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Using public health principles to reduce violence in London?

Hello, my name is Corinne Clarkson and I joined the NHS Violence Reduction programme last summer as a public health specialist after 15 years as a community midwife most recently working with families traumatised by their experiences of domestic, sexual, wartime, torture and trafficking related violence. In clinical practice I saw how the impact ripples spread from each experience of violence through people’s mental health, intimate relationships, family functioning and expectations of the world. Trauma and violence are intertwined with each able to cause the other – and I am proud to now work on a programme which aims to break that cycle and reduce violence in our city.

Public health is the art and science of tackling complex issues using the information and resources we have available to treat, reduce and prevent a problem in a particular community or group. Much focus has been given to reducing serious youth violence in London but if we are serious about preventing it from happening, we need to know what causes violence and how we can address those underlying issues – this is the core principle of a public health approach.

Violence prevention (who.int)

Hard data such as that available through the ISTV, ECDS and Safer Stats dashboards will help tell us part of the story – where, when and what acts of violence occur in order to target services where there is most need; but many experiences of violence go unreported – absorbed into hearts, minds and relationships without ever becoming a statistic. We can also make use of a growing body of research about factors that increase risk or protect people against violence – decent homes, loving families, good schools, living wage jobs and cohesive communities offer everyone opportunities to live safer, happier lives.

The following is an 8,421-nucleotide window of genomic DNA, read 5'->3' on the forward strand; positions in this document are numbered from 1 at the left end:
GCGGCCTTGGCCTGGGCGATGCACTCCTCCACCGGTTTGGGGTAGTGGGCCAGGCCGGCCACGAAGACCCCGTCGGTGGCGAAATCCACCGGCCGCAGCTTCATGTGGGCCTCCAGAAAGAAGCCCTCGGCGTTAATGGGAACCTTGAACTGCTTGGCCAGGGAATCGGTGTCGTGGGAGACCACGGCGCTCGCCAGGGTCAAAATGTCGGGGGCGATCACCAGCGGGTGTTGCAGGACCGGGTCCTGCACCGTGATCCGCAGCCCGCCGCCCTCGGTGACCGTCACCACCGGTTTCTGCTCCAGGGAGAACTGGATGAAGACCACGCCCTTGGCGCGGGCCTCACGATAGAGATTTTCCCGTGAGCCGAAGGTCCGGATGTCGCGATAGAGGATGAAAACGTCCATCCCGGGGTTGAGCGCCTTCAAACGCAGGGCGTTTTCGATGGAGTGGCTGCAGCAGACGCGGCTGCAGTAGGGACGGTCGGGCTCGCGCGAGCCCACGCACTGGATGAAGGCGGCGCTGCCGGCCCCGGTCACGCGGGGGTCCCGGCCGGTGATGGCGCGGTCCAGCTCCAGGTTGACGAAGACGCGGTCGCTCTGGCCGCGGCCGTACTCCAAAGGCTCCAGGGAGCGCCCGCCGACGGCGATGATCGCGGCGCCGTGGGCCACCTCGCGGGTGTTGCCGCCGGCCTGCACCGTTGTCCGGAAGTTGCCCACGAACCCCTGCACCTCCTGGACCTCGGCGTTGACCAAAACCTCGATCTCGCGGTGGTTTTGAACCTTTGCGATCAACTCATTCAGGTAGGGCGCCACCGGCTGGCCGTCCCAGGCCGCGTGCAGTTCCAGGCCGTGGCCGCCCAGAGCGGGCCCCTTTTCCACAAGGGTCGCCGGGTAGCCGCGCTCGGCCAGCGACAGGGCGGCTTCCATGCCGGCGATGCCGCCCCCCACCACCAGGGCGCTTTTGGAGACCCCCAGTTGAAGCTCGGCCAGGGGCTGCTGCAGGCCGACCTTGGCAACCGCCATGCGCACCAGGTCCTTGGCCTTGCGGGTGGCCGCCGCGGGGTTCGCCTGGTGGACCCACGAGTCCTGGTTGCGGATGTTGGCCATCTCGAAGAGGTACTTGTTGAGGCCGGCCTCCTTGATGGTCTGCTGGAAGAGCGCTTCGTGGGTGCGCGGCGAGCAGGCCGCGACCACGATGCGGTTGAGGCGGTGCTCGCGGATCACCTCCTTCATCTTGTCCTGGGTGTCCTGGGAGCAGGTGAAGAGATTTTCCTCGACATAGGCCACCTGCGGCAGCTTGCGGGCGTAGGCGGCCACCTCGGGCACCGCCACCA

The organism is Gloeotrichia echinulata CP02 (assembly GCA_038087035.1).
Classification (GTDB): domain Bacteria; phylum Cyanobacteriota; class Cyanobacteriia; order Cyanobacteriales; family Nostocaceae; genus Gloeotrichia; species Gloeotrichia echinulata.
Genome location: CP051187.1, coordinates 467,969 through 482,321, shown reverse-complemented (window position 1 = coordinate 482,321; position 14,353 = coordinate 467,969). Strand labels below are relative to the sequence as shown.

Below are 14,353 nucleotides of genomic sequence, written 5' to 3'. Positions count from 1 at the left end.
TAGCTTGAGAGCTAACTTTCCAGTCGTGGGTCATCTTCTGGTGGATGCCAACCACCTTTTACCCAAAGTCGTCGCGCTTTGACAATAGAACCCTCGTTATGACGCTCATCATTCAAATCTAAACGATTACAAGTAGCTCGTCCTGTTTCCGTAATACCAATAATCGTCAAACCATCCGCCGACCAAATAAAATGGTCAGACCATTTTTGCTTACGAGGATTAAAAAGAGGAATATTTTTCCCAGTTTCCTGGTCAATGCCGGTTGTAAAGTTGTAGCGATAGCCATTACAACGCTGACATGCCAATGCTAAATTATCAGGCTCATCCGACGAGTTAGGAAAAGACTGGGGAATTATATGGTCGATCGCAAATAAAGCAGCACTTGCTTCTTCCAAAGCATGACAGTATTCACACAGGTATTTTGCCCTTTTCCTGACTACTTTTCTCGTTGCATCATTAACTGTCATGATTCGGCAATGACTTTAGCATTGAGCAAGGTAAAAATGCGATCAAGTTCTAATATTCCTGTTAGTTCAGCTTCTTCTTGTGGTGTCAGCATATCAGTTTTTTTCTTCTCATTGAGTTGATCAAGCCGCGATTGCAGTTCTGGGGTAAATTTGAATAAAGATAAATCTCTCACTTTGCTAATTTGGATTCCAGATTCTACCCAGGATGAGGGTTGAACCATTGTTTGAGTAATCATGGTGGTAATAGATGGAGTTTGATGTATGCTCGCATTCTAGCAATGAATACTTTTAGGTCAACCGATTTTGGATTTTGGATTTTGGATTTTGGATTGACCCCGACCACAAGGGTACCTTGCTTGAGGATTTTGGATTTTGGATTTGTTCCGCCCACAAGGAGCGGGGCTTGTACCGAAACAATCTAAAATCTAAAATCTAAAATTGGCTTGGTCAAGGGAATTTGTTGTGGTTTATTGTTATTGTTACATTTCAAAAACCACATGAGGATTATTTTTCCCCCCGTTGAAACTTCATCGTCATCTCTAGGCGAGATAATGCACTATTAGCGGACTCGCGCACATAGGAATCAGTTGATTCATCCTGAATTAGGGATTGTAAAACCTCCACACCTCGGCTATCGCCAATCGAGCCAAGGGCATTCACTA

https://assets.publishing.service.gov.uk/government/uploads/system/uploads/attachment_data/file/828228/CAPRICORN_resource.pdf (adapted to diagram form by Manchester VRU)

Hearing the voices of those who experience violence in their homes, communities, social and work lives provides us with essential insight into the causes of violence. London’s young people are smart, talented and vocal – in workshops hosted by Peer Power as part of the NHS Vanguards Community Mental Health pilot projects they spoke of their social and mental health being damaged by exclusion, displacement, poor housing and differential access to education, support services and job opportunities in a city so affected by inequality, racism and class division that it makes violence seem normal.

They tell us that they don’t feel cared about by the society they live in and find it difficult to trust and use health services – our role as their NHS is to make time to bridge that gap, develop our skills to provide trauma informed care, test and evaluate effective mental health interventions and amplify their voices calling for meaningful change to the social determinants of violence.

I look forward to working with the NHS London Violence Reduction Programme to shape the ways in which the principles of Public Health can support violence reduction.

Corrine Clark

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